Tag Archives: Karen Armstrong

Karachi – Sindh: Nawab Khair Buksh Marri’s Interview – The entire world is open to us, why should we confine ourselves to this country

Face to Face

“The entire world is open to us, why should we confine ourselves to this country” – Nawab Khair Bakhsh Marri

By Amir Zia

Interview: Karen Armstrong

Interview: Cultures in Harmony

The entire world is open to us, why should we confine ourselves to this country – Nawab Khair Buksh Marri

By Amir Zia

Courtesy: http://qksisamaa.isamaa.tv/report/2009-08-22-interview-nawab-khair-buksh-marri-partial-transcript/

Nawab Khair Bakhsh Marri is seen as the kingpin of the radical Baloch nationalist movement, which explicitly demands an independent Balochistan. Although the veteran Baloch leader appears to be living a quiet life in Karachi’s posh Defence Housing Authority for the past several years, his admirers as well as rivals view him as one of the key players of the separatist movement, operating from behind-the-scenes. The shadowy militant Balochistan Liberation Army (BLA) – which is waging a low-intensity insurgency in the rugged mountains of Balochistan, as well as targeting government installations, officials and security forces in the cities – is dominated by his Marri tribesmen.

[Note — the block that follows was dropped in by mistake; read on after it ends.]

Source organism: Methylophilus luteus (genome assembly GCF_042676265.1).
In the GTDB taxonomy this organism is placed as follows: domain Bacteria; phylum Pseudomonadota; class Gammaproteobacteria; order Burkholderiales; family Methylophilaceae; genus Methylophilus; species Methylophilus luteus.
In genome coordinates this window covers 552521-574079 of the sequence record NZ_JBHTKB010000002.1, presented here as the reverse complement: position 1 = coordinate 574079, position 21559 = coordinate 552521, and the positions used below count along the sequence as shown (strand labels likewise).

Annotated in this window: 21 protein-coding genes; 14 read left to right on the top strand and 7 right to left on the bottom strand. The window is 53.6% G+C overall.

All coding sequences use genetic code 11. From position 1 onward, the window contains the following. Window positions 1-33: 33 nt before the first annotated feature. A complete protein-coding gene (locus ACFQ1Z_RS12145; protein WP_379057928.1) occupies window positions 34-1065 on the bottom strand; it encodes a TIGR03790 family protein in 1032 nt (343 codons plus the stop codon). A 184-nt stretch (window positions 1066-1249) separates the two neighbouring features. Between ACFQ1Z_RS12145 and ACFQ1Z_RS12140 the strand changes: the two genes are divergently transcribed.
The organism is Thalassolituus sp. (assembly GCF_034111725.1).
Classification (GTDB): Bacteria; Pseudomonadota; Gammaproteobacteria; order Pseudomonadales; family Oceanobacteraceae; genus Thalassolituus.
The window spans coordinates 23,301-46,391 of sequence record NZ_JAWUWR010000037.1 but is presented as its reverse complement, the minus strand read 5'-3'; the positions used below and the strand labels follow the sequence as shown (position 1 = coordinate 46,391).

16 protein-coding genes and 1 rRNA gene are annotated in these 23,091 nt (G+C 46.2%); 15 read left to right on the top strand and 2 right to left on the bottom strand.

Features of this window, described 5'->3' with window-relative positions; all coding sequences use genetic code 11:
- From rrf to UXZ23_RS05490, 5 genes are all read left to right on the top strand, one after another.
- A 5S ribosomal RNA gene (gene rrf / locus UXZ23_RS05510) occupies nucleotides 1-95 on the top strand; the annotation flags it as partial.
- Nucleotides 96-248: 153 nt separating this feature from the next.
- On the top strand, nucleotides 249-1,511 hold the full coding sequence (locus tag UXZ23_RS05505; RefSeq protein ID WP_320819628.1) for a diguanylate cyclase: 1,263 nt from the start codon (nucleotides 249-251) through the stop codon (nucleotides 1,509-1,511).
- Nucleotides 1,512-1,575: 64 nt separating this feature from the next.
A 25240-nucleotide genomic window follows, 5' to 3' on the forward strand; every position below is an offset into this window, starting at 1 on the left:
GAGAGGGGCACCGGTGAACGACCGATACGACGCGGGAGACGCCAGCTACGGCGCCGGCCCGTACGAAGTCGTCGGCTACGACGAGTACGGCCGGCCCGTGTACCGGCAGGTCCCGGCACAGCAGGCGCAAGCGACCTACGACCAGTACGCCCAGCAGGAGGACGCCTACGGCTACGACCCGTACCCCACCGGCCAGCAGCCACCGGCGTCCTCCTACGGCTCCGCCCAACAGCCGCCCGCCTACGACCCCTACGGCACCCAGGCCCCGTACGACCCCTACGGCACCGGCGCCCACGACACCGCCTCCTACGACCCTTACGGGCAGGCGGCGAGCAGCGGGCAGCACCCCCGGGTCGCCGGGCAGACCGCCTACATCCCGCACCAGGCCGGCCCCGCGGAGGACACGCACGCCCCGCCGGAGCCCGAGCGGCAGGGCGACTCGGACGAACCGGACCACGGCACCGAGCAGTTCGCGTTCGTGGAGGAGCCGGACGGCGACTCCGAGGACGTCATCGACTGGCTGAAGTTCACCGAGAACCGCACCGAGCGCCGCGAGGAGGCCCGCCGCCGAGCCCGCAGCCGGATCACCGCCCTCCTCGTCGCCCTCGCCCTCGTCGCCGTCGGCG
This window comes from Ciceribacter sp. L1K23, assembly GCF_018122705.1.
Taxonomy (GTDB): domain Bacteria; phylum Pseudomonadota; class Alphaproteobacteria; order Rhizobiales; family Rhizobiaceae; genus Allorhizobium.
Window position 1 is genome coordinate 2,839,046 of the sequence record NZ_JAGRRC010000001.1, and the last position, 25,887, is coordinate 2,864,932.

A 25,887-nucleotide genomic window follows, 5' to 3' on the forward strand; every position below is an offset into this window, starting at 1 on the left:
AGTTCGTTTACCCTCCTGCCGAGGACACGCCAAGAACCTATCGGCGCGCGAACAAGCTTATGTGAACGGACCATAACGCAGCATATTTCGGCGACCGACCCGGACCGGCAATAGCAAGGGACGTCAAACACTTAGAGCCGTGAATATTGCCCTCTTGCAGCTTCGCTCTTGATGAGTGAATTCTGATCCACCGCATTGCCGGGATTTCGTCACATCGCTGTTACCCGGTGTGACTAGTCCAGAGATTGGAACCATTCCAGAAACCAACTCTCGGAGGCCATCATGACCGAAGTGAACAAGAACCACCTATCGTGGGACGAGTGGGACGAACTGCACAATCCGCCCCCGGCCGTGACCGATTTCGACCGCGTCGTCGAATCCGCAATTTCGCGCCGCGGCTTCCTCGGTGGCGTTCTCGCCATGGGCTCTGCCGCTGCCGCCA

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Book Review – The Battle For GOD

In the late twentieth century, fundamentalism has emerged as one of the most powerful forces at work in the world, contesting the dominance of modern secular values and threatening peace and harmony around the globe. Yet it remains incomprehensible to a large number of people. In The Battle for God, Karen Armstrong brilliantly and sympathetically shows us how and why fundamentalist groups came into existence and what they yearn to accomplish.

We see the West in the sixteenth century beginning to create an entirely new kind of civilization, which brought in its wake change in every aspect of life – often painful and violent, even if liberating. Armstrong argues that one of the things that changed most was religion. People could no longer think about or experience the divine in the same way; they had to develop new forms of faith to fit their new circumstances.

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